OSR Tomb of Horrors [OSE] Post-Mortem (Spoilers)


As is my tradition, each time a game ends, I try to learn from it. This will be about a weekend-long venture into the classic tournament module “The Tomb of Horrors” using the Old School Essentials rules.

About the Group and Selection of the Game
The group of players includes a good friend I’ve been gaming with for 25 years, my wife, and my 19-year-old nephew (who has been playing D&D for about 6 months.)

It was my nephew’s recommendation to do the Tomb. He was looking through my copy of “Art & Arcana” and wanted to try the legendary death trap dungeon just to “see how bad it could be.” My wife wanted to try the 4e version (her preferred system) or at the very least the “Yawning Portal” 5e conversion. But in the end, we decided to do it as close to the original experience as possible.

I printed out the illustration book from the PDF. I converted the tournament pre-generated characters to OSE (since I knew we’d have copies of those books handy). In the end we had 2 clerics, a thief, a paladin, a ranger, and a magic-user – two characters per player. They were high level (between 9-14) and outfitted with the recommended magical equipment. Also, I handwaved that they were seasoned adventurers with plenty of gold and allowed them to have access to mundane adventuring supplies.

I converted all AC to the ascending method and swapped out attack matrices for to-hit bonuses, which worked out very well for everyone. As a departure for the way my wife and nephew were used to playing, we did theatre of the mind.

Good Luck, DM Mistakes, and Player Experience
The group took their time, being under no rush. Tapping the floor, not springing obvious traps, casting Danger Sense and other spells. They ended up essentially making a beeline to the demi-lich’s crypt.

One thing that helped the party more than it should was the Gem of Seeing they recovered from the gargoyle’s statue. I had forgotten about it having limited uses, so they ended up getting about 10 more uses than they should have, allowing them to spot Secret Doors more easily.

The more experienced player (who has never played Tomb of Horrors before) saw most of the traps a mile away. He was able to help unravel the clues to keep the party on the right track. I think the experience of playing D&D for decades (as contrasted to the 1st generation players who had 4 years of experience tops when playing the published adventure in 1978) helped make the dungeon not as dangerous.

High Levels Really Mattered

Some in the party had things like +3 plate mail and +3 shields, giving them around a 24 AC. They just didn’t get hit. For saving throws, they were succeeding on 3+. The thief’s skills were in the 80s or higher. It was hard to challenge them unless they did something reckless, which they didn’t do.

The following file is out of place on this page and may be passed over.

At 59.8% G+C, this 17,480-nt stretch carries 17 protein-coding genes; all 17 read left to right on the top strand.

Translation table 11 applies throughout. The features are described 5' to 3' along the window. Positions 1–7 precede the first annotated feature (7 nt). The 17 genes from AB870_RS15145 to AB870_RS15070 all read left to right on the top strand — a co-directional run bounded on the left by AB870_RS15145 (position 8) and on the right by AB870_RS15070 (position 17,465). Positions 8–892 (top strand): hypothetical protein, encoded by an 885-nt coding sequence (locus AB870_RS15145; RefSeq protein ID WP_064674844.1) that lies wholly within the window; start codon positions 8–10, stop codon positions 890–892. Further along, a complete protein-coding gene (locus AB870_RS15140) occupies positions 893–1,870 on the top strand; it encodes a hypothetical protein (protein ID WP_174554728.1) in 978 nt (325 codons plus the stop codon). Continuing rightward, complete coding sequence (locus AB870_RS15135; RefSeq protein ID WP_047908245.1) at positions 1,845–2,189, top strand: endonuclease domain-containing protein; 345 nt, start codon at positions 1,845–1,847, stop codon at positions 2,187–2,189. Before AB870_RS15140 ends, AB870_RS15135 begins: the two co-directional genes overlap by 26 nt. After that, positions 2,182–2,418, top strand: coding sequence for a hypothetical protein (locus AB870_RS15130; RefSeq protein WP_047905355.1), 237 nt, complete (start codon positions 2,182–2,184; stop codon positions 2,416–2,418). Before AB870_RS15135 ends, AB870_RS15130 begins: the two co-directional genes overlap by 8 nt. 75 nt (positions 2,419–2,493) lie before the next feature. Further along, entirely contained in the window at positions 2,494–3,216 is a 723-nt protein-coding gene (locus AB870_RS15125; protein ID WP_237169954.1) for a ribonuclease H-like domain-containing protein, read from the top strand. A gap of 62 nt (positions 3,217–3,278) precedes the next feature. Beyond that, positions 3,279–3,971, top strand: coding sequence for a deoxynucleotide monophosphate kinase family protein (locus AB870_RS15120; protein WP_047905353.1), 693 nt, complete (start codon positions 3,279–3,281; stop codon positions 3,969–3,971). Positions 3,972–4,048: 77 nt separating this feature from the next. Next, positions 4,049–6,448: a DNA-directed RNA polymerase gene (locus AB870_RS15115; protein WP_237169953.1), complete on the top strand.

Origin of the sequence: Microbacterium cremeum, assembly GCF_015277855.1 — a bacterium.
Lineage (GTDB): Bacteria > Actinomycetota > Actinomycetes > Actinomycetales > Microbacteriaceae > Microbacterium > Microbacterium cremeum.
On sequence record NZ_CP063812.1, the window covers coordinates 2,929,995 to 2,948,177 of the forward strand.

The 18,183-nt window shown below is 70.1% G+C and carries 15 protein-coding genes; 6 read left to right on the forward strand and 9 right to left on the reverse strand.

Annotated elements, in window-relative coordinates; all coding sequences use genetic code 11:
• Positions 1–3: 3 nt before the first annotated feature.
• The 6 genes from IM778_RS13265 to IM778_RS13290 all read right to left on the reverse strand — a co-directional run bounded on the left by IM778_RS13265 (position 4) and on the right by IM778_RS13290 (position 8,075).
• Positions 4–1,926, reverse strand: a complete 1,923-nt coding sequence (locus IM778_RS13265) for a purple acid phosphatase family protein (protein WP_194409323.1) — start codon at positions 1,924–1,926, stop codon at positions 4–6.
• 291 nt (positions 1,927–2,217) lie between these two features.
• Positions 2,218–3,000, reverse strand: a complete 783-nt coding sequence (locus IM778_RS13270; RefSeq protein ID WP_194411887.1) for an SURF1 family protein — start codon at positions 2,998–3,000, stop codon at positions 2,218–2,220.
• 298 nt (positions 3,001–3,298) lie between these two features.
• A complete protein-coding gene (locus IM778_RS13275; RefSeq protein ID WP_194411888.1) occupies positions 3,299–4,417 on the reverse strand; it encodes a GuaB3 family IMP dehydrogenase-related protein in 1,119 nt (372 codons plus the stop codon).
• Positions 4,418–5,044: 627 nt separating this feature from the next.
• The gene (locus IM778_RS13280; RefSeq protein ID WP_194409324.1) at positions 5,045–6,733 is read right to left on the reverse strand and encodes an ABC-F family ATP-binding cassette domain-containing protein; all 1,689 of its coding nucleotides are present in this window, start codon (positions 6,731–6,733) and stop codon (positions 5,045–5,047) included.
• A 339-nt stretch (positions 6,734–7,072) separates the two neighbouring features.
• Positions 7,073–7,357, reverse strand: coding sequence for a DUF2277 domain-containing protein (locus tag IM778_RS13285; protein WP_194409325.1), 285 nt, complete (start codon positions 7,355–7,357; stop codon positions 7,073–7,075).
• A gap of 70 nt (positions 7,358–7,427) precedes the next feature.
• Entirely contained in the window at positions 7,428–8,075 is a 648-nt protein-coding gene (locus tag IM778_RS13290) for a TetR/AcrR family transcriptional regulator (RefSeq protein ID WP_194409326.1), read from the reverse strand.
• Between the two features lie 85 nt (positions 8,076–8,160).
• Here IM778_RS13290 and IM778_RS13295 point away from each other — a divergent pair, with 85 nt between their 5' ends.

Of course, they didn’t have the tools needed to beat the lich. In their attempt to start a fight with it, the party did lose the magic-user (the only death) to the skull’s soul trap. They were disappointed until I reminded them that they got the dungeon’s loot and that they didn’t need to kill the lich.

What Did We Learn?

My wife didn’t hate it. If you can play very high levels, old school play is fun, she admitted. My nephew had a good time, and in a lot of ways preferred the simple ways. All of them were amazed that they beat Tomb of Horrors and bragged about it all weekend.

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The two big potential TPK death things from the 1e ToH seem to be the sphere of annihilation trap and fighting the demilich. Sounds like they avoided both.


Sorry. It's "Detect Danger." It's a 1st level Druid spell from Advanced Fantasy.

I hadn't noticed that one, it seems a lot more versatile and applicable to the Tomb of Horrors than the 1e druid spell detect snares and pits!

Detect Danger
Duration: 6 turns (outdoors), otherwise 3 turns
Range: 5’ per level
The caster can concentrate to detect dangers within range.
▶ Areas: Scanning a 10’ × 10’ area takes one turn.
▶ Creatures: Scanning a creature takes one round.
▶ Objects: Scanning a small object (e.g. a chest, weapon, etc.) takes one round. Larger objects take longer.
After scanning: The caster knows whether the area, creature, or object poses a danger to their person. This knowledge distinguishes between immediate dangers and potential dangers.

Detect Snares & Pits (Divination)
Level: 1 Components: V, S, M
Range: 0 Casting Time: 3 segments
Duration: 4 rounds/level Saving Throw: None
Area of Effect: 1” path, 4” long
Explanation/Description: Upon casting this spell, the druid is able to detect snares & pits along the 1” wide by 4” long area of effect path and thus avoid such deadfalls. Note that in the underground only simple pits, not all forms of traps, would be detected by means of this spell. Outdoors, the spell detects all forms of traps — deadfalls, missile trips, snares, etc. The spell lasts 4 melee rounds for each level of experience of the druid casting it, i.e. 4 rounds at the 1st level, 8 at the 2nd, 12 (1 turn plus 2 rounds) at the 3rd, etc.

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